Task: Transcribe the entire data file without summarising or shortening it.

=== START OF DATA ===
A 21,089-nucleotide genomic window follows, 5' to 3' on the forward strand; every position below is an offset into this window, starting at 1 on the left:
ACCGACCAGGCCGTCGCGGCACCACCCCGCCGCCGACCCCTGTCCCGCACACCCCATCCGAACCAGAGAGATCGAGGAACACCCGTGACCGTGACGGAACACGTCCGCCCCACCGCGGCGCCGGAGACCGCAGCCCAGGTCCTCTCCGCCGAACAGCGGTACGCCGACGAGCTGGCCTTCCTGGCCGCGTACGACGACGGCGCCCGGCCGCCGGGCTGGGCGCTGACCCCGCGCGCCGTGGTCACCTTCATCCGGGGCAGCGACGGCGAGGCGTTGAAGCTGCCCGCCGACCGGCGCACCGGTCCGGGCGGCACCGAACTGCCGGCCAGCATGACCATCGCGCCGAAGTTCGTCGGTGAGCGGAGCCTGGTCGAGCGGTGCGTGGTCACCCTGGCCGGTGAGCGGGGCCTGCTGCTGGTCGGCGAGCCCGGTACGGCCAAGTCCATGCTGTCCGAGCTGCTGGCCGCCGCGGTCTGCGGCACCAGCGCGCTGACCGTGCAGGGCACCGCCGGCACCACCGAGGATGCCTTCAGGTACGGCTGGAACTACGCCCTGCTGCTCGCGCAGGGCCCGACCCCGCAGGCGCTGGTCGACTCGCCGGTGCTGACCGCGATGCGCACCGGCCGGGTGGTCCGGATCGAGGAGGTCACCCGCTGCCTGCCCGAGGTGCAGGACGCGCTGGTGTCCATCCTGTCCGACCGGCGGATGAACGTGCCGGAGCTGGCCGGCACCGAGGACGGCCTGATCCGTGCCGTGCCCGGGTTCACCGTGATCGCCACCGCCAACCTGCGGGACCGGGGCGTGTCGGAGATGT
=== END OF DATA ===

A 21,089-nucleotide genomic window follows, 5' to 3' on the forward strand; every position below is an offset into this window, starting at 1 on the left:
ACCGACCAGGCCGTCGCGGCACCACCCCGCCGCCGACCCCTGTCCCGCACACCCCATCCGAACCAGAGAGATCGAGGAACACCCGTGACCGTGACGGAACACGTCCGCCCCACCGCGGCGCCGGAGACCGCAGCCCAGGTCCTCTCCGCCGAACAGCGGTACGCCGACGAGCTGGCCTTCCTGGCCGCGTACGACGACGGCGCCCGGCCGCCGGGCTGGGCGCTGACCCCGCGCGCCGTGGTCACCTTCATCCGGGGCAGCGACGGCGAGGCGTTGAAGCTGCCCGCCGACCGGCGCACCGGTCCGGGCGGCACCGAACTGCCGGCCAGCATGACCATCGCGCCGAAGTTCGTCGGTGAGCGGAGCCTGGTCGAGCGGTGCGTGGTCACCCTGGCCGGTGAGCGGGGCCTGCTGCTGGTCGGCGAGCCCGGTACGGCCAAGTCCATGCTGTCCGAGCTGCTGGCCGCCGCGGTCTGCGGCACCAGCGCGCTGACCGTGCAGGGCACCGCCGGCACCACCGAGGATGCCTTCAGGTACGGCTGGAACTACGCCCTGCTGCTCGCGCAGGGCCCGACCCCGCAGGCGCTGGTCGACTCGCCGGTGCTGACCGCGATGCGCACCGGCCGGGTGGTCCGGATCGAGGAGGTCACCCGCTGCCTGCCCGAGGTGCAGGACGCGCTGGTGTCCATCCTGTCCGACCGGCGGATGAACGTGCCGGAGCTGGCCGGCACCGAGGACGGCCTGATCCGTGCCGTGCCCGGGTTCACCGTGATCGCCACCGCCAACCTGCGGGACCGGGGCGTGTCGGAGATGT